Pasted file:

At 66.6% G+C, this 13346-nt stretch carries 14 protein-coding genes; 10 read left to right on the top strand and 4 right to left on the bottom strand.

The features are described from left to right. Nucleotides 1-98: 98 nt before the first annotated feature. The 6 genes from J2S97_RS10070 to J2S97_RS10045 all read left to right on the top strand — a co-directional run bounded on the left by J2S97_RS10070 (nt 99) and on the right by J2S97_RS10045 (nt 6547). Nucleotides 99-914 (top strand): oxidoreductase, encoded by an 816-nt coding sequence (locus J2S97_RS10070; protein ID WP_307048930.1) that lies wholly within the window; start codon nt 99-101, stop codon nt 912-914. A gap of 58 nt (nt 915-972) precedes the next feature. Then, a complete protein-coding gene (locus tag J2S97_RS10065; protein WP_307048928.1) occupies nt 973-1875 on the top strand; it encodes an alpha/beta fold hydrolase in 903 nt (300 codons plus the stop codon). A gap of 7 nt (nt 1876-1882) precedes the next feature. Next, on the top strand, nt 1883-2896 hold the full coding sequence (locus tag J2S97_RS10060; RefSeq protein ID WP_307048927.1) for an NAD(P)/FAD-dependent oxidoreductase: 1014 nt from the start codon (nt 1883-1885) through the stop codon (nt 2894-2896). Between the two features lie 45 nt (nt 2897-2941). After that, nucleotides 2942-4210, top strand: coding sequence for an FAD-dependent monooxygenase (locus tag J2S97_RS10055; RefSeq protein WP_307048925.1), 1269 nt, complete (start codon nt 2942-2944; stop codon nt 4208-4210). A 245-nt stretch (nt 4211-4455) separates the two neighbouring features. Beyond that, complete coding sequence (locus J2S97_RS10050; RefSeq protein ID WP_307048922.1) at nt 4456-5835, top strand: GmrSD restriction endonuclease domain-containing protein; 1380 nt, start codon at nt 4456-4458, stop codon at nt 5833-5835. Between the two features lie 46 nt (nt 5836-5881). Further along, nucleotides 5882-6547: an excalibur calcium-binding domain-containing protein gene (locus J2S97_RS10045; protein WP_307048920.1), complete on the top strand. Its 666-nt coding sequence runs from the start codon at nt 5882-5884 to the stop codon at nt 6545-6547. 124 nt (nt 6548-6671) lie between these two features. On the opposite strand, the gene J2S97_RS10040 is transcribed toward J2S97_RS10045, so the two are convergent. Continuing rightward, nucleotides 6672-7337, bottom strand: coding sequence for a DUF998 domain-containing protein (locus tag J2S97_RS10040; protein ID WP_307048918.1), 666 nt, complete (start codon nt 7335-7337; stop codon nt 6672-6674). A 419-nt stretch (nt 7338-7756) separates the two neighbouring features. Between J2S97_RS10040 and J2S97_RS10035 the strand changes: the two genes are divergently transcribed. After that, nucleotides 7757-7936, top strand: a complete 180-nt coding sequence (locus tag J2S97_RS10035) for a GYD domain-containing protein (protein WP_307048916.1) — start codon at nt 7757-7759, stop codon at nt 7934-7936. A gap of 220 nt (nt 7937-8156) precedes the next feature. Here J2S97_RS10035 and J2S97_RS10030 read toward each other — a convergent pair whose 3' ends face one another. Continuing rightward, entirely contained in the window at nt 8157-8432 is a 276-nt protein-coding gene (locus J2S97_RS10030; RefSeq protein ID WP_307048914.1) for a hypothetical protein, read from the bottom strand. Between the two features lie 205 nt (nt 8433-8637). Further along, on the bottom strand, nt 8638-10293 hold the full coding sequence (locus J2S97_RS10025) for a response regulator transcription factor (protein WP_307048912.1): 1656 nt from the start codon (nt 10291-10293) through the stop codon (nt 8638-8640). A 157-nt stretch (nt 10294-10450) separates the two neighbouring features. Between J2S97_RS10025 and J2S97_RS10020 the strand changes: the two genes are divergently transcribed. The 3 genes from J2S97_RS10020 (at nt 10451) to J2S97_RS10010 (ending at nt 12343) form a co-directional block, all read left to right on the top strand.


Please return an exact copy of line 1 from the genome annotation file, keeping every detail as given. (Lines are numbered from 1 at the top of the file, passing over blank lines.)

At 66.6% G+C, this 13346-nt stretch carries 14 protein-coding genes; 10 read left to right on the top strand and 4 right to left on the bottom strand.